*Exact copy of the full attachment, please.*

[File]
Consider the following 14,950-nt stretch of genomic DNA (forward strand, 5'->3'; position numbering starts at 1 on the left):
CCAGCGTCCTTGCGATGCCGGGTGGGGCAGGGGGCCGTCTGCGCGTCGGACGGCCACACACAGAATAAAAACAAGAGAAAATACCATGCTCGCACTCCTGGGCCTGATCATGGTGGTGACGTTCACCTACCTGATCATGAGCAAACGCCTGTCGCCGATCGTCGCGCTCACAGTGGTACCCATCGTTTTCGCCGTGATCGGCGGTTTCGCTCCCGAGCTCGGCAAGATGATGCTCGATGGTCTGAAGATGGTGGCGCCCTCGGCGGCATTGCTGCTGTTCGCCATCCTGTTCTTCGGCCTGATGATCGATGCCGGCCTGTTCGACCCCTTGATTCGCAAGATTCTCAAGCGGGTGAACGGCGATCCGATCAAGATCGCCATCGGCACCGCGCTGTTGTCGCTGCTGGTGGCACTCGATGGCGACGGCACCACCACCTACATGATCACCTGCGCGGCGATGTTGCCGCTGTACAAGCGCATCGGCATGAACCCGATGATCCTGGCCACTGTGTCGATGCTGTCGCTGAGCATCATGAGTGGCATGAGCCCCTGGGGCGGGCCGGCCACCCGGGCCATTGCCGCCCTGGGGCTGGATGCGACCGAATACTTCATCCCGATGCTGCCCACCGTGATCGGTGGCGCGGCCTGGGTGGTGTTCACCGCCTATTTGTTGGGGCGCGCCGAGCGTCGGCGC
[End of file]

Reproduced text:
Consider the following 14,950-nt stretch of genomic DNA (forward strand, 5'->3'; position numbering starts at 1 on the left):
CCAGCGTCCTTGCGATGCCGGGTGGGGCAGGGGGCCGTCTGCGCGTCGGACGGCCACACACAGAATAAAAACAAGAGAAAATACCATGCTCGCACTCCTGGGCCTGATCATGGTGGTGACGTTCACCTACCTGATCATGAGCAAACGCCTGTCGCCGATCGTCGCGCTCACAGTGGTACCCATCGTTTTCGCCGTGATCGGCGGTTTCGCTCCCGAGCTCGGCAAGATGATGCTCGATGGTCTGAAGATGGTGGCGCCCTCGGCGGCATTGCTGCTGTTCGCCATCCTGTTCTTCGGCCTGATGATCGATGCCGGCCTGTTCGACCCCTTGATTCGCAAGATTCTCAAGCGGGTGAACGGCGATCCGATCAAGATCGCCATCGGCACCGCGCTGTTGTCGCTGCTGGTGGCACTCGATGGCGACGGCACCACCACCTACATGATCACCTGCGCGGCGATGTTGCCGCTGTACAAGCGCATCGGCATGAACCCGATGATCCTGGCCACTGTGTCGATGCTGTCGCTGAGCATCATGAGTGGCATGAGCCCCTGGGGCGGGCCGGCCACCCGGGCCATTGCCGCCCTGGGGCTGGATGCGACCGAATACTTCATCCCGATGCTGCCCACCGTGATCGGTGGCGCGGCCTGGGTGGTGTTCACCGCCTATTTGTTGGGGCGCGCCGAGCGTCGGCGC